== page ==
All measurement of the sound velocity along the grain were performed without any problem .


It is known that the sound velocity across the grain is about 20% to 30%2 of the sound velocity along the grain.
To make things simple first a pair of measurements were performed on a strip of pine of 8 cm wide. Originally the strip was 42.9 cm long and we obtained the following FFT graph.

The highest peak is located 1784Hz and when we apply the formula for the sound velocity we obtain:

V = 2 x 0.429 x 1784 = 1530 m/sec









Then the strip of pine was shortened to 35.1 cm.
The corresponding FFT graph is shown here. The highest peak occurs now at 2127 Hz. If we make the calculation again we obtain the following result.

V = 2 x 0.351 x 2127 = 1492 m/sec

This value matches quite well with the value found for the strip of 42.9cm.
Moreover the value found also lies within the window of 1140 to 1710m/sec expected for the sound velocity across the grain.
(The calculation based on the 2nd highest peak of the strip of 42.9 cm returns:
V = 2 x 0.429 x 3392 = 2910
that is far outside of the window for the sound velocity.)

If we further reduce the width of the strip of pine to 4 cm the overtones become clearly apparent. See FFT diagram.
Although the results should preferably be validated by means of a an other method, we establish that, on the basis of the highest peak, we calculate a value that only depends on the length of the object under test and that lies within the window of values to be expected. In addition, the overtones are a multiple of the fundamental frequency, and can therefore not be the result of the bending mode. One may therefore assume that the value calculated here is indeed the sound velocity across the grain.


We still need to investigate whether this measurement also will succeed on the soundboard wood blanks such as offered on the market for sale.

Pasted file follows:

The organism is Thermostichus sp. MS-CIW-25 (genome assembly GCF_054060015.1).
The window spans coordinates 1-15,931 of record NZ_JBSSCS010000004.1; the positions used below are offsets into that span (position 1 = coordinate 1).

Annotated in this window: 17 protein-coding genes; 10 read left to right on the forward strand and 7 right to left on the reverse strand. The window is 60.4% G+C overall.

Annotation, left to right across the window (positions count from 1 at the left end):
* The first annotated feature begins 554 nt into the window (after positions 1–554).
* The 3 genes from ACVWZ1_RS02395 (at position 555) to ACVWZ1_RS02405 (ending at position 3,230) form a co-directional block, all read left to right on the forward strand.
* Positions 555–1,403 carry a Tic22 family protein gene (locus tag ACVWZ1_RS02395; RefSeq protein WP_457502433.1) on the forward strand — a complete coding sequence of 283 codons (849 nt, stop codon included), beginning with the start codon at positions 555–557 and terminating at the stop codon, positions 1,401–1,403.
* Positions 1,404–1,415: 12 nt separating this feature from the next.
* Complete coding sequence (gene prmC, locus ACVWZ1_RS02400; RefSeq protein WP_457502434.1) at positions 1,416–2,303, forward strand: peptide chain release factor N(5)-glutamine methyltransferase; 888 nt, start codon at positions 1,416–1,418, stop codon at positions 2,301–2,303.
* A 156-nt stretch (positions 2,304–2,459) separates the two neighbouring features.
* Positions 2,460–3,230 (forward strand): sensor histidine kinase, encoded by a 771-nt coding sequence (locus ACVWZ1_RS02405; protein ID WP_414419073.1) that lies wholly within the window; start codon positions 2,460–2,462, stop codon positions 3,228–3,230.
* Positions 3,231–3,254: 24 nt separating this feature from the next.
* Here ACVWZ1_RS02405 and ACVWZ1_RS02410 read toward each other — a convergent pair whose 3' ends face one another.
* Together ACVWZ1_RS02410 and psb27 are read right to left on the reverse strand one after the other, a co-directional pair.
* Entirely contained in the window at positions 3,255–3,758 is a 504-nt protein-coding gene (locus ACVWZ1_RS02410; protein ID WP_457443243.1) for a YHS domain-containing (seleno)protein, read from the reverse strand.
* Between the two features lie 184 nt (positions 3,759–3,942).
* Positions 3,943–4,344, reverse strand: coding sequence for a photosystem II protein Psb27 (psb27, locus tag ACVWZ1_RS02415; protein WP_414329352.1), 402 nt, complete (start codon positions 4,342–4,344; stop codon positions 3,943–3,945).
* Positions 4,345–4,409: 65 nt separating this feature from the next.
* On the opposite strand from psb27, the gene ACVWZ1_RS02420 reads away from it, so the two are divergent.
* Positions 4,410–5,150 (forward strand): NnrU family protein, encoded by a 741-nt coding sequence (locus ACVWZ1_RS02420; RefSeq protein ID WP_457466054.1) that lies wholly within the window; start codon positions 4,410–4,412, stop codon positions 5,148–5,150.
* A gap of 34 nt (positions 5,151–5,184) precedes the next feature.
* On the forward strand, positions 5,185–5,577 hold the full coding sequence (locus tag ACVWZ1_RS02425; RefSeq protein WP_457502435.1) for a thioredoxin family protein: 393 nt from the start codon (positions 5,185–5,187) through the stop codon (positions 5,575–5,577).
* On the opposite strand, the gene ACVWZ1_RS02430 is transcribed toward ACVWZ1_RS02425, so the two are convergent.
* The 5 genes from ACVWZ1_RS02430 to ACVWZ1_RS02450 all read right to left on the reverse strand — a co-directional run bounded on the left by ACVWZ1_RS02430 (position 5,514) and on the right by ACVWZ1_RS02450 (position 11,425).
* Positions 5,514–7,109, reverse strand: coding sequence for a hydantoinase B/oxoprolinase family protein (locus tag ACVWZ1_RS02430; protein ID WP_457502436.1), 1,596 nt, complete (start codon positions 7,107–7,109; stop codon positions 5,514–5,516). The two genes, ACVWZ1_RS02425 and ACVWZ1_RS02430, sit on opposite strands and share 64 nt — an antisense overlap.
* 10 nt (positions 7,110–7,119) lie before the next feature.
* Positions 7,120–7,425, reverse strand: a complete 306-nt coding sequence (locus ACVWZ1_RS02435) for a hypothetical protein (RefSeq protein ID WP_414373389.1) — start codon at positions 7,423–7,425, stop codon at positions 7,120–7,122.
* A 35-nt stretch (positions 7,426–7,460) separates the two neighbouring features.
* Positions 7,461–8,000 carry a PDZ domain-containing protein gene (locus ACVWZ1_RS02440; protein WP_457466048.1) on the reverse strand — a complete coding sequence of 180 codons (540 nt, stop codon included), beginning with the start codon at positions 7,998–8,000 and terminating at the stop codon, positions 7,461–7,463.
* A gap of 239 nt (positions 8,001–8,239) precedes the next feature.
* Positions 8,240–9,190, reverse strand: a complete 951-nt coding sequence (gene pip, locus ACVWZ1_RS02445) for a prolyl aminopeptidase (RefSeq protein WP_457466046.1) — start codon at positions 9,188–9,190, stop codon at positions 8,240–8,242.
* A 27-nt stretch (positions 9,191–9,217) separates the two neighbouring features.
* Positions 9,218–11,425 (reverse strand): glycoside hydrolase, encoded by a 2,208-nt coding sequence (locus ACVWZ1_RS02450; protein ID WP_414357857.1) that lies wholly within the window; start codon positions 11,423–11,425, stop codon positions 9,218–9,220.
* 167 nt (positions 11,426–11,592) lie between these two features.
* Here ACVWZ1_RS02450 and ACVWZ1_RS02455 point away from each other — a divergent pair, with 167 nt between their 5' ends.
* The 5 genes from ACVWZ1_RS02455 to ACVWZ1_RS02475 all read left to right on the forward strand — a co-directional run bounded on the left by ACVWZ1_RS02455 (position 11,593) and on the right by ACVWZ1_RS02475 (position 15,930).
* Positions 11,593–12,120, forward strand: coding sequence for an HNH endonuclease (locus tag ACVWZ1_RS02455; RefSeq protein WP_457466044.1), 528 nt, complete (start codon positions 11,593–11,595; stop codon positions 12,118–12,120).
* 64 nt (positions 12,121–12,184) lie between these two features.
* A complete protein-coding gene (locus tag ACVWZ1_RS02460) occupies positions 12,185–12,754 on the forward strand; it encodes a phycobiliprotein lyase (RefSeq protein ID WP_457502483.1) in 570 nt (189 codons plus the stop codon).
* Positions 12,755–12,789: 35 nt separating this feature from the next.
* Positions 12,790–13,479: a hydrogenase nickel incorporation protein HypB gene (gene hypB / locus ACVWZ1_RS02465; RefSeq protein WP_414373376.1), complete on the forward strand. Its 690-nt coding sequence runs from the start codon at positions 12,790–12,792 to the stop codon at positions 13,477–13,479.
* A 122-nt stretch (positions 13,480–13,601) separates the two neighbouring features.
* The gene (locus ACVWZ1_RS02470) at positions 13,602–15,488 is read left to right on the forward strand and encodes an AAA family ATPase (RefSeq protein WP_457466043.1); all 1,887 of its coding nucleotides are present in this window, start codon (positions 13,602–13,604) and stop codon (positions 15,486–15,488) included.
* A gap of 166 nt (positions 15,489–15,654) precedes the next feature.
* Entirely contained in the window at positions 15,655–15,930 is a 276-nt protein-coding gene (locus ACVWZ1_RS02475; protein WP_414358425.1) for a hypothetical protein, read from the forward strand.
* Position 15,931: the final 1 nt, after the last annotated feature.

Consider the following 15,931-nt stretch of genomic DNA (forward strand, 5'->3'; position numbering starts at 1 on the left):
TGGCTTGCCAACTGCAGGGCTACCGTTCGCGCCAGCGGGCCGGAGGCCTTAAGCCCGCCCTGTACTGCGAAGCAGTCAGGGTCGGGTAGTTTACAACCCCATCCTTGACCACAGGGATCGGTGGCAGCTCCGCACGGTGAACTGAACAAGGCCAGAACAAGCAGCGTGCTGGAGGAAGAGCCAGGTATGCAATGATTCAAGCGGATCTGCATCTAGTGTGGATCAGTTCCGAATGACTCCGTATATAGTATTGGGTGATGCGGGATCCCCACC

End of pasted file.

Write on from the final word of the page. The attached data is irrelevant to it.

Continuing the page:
The boards were laid on and covered with foam plastic. A heavy object was placed on top to stabilise the boards and mute the bending mode somewhat. The end where the measurement was performed was left free over a width of about 15 cm. The boards were excited with the little hammer at a few centimetres from the edge of the board transversely to the grain. See picture above


A Sitka board of 58 x 20.7 cm.

The pattern of the diagram is well reproducible, but as there are plenty of peaks we need to clarify which peak corresponds to the longitudinal resonance. Moreover there are also two high peaks that are close together.








Therefore a strip of 3cm cut from the board was used to measure again, the length remained unchanged.
Now it becomes clear that the fundamental frequency of the longitudinal resonance is 3864 Hz and this also correlates with the highest peak, measured on the complete board (3841 Hz).

The sound velocity is now calculated as follows:

V = 2 x 0.207 x 3841 = 1591m/s

Radiation ration = V/ρ = 1591/375 = 4,2



A board of 60cm long and 21.1 cm wide at the place of the measurement.

V = 2 x 0.211 x 3895 = 1644m/s

Radiaton ratio = V/ρ = 1644/395 = 4,2









A board of 59.4 x 22.5cm

V = 2 x 0.225 x 3898 = 1754m/s

Radiaton ration = V/ρ = 1754/334 = 5,3

This value falls just outside the window of 20% to 30% of the expected sound velocity across the grain.







Therefore a control measurement was performed on a strip of 2.5 cm wide. The length remained the same.

The highest peak is now at 3841 Hz and

V = 2 x 0.225 x 3841 = 1729m/s

This confirms the first measurement








With increasing moisture content in wood the sound velocity decreases to the point where the timber contains approximately 40% moisture3. Therefore it is important to take the moisture content into account when comparing tone woods.
The Lucchi meter provides a compensation of 1% sound velocity per % moisture content.
The wood used for the previous measurements was already kept a long time in the workshop so we can assume that the moisture content of the wood was in equilibrium with the relative air humidity. In the absence of a wood hygrometer moisture content was not measured. During the measurements the relative humidity of the air varied from 42% to 48%, based on the table on this correspond with an increase in moisture content of about 1%.


With the described method and based on the reading of the highest peak in the FFT graph, it is possible to calculate the sound velocity in blanks for guitar tops both along and across the grain.
The calculated values for spruce across the grain also fit very well within the expected window of 20% to 30% of the sound velocity along the grain. The sample of red cedar calculated slightly outside of this window, but the measurement was confirmed by an additional measurement on a narrow strip.


      1. 1.     The Lucchi Elasticity Tester, J.E. McLennan, 5 Joanna Close, Charlestown, N.S.W. 2290, Australia, This email address is being protected from spambots. You need JavaScript enabled to view it.
      2. 2.     Wood for sound, Ulrike G., Am. J. Bot. October 1, 2006 93:1369-1378
      3. 3.     Sakai et al. 1990, Butterworth Heinemann Ltd